Humanists have few opportunities to use advanced technologies for analyzing large, messy sound archives. In response to this lack, the HiPSTAS (High Performance Sound Technologies for Access and Scholarship) Project is developing a research environment that uses machine learning and visualization to automate processes for describing unprocessed spoken-word collections of keen interest to humanists. This paper describes how we have developed, as a result of HiPSTAS, a machine learning system called ARLO (Adaptive Recognition with Layered Optimization). I describe a use case for finding moments of applause in the PennSound collection, which includes approximately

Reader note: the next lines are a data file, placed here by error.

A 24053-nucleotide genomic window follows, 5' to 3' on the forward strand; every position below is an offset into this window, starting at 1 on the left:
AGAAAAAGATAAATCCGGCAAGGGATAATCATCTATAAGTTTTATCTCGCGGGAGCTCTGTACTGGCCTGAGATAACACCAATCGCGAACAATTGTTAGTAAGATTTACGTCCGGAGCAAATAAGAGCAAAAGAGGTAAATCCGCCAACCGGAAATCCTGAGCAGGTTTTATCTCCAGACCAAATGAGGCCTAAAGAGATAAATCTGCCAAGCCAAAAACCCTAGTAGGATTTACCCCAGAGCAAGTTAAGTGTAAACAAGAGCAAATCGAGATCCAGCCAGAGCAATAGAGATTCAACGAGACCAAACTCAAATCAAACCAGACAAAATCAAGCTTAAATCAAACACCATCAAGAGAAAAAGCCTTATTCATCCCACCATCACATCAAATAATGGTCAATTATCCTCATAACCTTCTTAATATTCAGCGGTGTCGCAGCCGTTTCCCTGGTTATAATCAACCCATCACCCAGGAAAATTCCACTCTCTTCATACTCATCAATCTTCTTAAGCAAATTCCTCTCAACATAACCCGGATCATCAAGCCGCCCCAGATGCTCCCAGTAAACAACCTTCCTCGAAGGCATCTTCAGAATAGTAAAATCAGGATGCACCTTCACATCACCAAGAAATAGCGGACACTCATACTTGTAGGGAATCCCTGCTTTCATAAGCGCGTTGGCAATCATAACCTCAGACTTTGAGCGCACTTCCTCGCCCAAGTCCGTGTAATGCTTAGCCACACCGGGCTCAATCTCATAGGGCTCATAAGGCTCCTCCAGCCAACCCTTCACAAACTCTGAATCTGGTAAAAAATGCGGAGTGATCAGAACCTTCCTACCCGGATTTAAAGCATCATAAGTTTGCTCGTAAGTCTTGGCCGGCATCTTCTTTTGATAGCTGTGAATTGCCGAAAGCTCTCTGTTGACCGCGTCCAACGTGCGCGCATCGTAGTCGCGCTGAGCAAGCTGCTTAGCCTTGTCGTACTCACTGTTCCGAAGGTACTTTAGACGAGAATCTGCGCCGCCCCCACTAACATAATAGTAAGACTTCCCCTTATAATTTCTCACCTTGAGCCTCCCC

36,000 files comprising 6,200 hours of poetry performances and related materials. We conclude with a brief discussion about our preliminary results and some observations on the efficacy of using machine learning to facilitate generating data about unprocessed spoken-word sound collections in the humanities.
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